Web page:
DEFECTIONS: Maku and the story of the monster

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BY BEN AGANDE, ABUJA

The Minister of Information and the Supervising Minister for Defence, Mr Labran Maku, is one minister who does not spare critics of the Jonathan administration with his acerbic response to those he feels are unfair to the administration. He was in his acerbic best when he frontally attacked the gale of defections that swept through the ruling Peoples Democratic Party (PDP) and the rationalisation of the defectors action. Apart from five governors of the PDP who have defected to the rival All Progressive Congress (APC), scores of members of the National Assembly have also pitched their tent with the opposition party.

Maku’s grouse with the defectors is not the fact that they joined the opposition party. His angst stemmed from the fact that, in doing so, they deliberately and mischievously hid their shortcomings while spinning a yarn to paint the PDP as the monster. And he did not spare any name when he addressed these people: nomads, shameless, people with no sense of justice and anti-democrats. It is only a Maku, whom the Senate President once accused of talking carelessly, that can summon courage to exhibit such acerbity.

The president and ‘rough time this year’
A major change in the military high command was announced by President Goodluck Jonathan recently. Apart from sacking the heads of the army, the air force and the navy, Jonathan also announced the replacement of the Chief of the Defence Staff  (CDS) as well as the service chiefs. Though such decision is the prerogative of the president, many see the development as Jonathan’s way of injecting new ideas into the fight against the multifarious security challenges in the country, ranging from the insurgency in the North-east, oil theft in the Niger Delta and kidnapping for ransom in the South-east. When the president, last Wednesday, decorated the new service chiefs and the CDS with their new ranks, he did not mince words in telling them the daunting challenge ahead of them.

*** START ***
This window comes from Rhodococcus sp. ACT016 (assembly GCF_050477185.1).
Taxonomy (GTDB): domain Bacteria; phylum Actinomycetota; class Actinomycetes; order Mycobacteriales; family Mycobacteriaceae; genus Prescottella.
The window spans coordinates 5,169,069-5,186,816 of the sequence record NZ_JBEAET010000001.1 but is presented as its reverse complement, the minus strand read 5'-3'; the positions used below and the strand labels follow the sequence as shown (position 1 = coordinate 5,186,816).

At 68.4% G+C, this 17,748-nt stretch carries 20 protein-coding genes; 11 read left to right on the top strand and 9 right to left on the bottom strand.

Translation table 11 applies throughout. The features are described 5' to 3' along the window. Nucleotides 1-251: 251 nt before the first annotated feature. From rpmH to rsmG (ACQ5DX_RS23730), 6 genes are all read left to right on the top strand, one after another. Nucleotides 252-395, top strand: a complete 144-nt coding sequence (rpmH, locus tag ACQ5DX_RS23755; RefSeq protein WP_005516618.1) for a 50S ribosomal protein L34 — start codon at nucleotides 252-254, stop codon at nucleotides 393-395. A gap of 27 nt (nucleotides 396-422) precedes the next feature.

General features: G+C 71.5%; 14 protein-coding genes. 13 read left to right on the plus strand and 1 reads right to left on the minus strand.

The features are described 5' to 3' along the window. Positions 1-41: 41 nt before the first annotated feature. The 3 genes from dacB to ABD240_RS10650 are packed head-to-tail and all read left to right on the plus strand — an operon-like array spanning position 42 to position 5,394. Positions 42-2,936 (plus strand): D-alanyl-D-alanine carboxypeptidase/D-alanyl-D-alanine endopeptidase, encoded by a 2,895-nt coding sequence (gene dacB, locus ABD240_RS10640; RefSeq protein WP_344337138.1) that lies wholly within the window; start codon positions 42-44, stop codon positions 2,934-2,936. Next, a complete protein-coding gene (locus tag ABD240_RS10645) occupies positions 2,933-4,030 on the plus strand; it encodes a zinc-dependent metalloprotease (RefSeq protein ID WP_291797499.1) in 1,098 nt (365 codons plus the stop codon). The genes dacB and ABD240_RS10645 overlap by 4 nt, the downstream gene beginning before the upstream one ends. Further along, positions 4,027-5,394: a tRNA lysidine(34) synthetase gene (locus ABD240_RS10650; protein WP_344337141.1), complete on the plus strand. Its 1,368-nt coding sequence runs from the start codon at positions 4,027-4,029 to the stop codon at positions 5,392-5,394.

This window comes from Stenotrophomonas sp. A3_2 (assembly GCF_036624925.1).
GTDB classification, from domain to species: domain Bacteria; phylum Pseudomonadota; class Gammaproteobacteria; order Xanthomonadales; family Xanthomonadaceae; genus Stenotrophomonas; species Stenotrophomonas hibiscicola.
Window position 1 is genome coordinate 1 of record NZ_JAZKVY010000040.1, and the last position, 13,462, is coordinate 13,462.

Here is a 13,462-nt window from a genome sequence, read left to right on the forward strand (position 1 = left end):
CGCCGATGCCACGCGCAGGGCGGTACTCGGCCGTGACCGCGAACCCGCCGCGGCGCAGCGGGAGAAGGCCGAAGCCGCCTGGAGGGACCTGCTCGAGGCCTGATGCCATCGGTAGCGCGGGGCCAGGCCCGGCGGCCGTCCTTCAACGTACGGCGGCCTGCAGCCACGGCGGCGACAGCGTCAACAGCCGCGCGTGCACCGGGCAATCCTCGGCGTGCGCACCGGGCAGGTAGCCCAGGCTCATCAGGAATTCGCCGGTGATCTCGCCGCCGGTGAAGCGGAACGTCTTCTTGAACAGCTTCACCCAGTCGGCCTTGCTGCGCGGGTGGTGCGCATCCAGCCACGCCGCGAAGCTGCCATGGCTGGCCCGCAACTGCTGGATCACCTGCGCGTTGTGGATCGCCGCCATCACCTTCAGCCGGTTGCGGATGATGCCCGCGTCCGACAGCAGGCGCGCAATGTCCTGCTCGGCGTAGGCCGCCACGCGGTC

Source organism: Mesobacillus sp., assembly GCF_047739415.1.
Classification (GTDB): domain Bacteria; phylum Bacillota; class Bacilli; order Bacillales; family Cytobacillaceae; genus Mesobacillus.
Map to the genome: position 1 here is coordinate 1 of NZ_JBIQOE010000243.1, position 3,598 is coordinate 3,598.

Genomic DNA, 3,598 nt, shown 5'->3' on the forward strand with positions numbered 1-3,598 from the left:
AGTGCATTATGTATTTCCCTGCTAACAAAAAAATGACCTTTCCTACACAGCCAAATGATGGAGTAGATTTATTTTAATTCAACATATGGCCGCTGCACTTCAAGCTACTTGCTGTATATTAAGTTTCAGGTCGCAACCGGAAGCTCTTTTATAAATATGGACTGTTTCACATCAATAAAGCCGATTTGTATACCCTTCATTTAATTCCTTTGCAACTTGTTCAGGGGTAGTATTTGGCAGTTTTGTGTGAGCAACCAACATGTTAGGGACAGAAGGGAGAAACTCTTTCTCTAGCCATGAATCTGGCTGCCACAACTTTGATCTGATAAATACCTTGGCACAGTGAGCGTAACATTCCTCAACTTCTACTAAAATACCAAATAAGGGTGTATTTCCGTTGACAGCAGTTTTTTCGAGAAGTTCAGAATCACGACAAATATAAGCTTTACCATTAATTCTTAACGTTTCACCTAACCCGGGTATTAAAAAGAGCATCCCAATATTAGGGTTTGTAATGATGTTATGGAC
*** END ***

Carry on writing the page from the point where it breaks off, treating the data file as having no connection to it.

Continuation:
“Whenever I am decorating military officers, I commend their wives because it is not easy to be barrack-based and then rise to this height. But (as for) the service chiefs, I don’t know whether I will congratulate you or I will sympathise with you because of the circumstances of the moment,” he said.

“That reminds me, when I was in secondary school, I read one article written by the late Dr. Tai Solarin, and there is one place where he said, ‘I wish you what I wish myself every year. May we have a rough time this year’. So, I think I will wish you what I wish myself every year and may we have a rough time this period because none of us will sleep till Nigerians in Borno State can sleep”. It was a tell order from the commander-in-chief that was not lost on the security chiefs.

But the president did not spoil the joyous mood of the military top brass, especially the CDS with his stern instructions. He lightened their mood too.
It is a common joke in the military that when a man is a colonel, for instance, his wife is a brigadier. This joke is borne out of the fact that though the man is the face of the rank, the wife is the unseen face that influences some of his major decisions, especially the very difficult ones.

Obviously aware of this joke, after decorating the CDS with his new rank of Air Chief Marshal, Jonathan turned to the wife of the military chief and quipped: ‘Madam, I congratulate you and your husband. Since you are now a field marshal, who is the commander in chief? You or me?” The laughter that followed helped in no small measure to douse the tense atmosphere that prevailed at the Council Chambers of the Presidential Villa shortly after the president gave his marching order to the new service chiefs to tackle the security challenges in the country.

 

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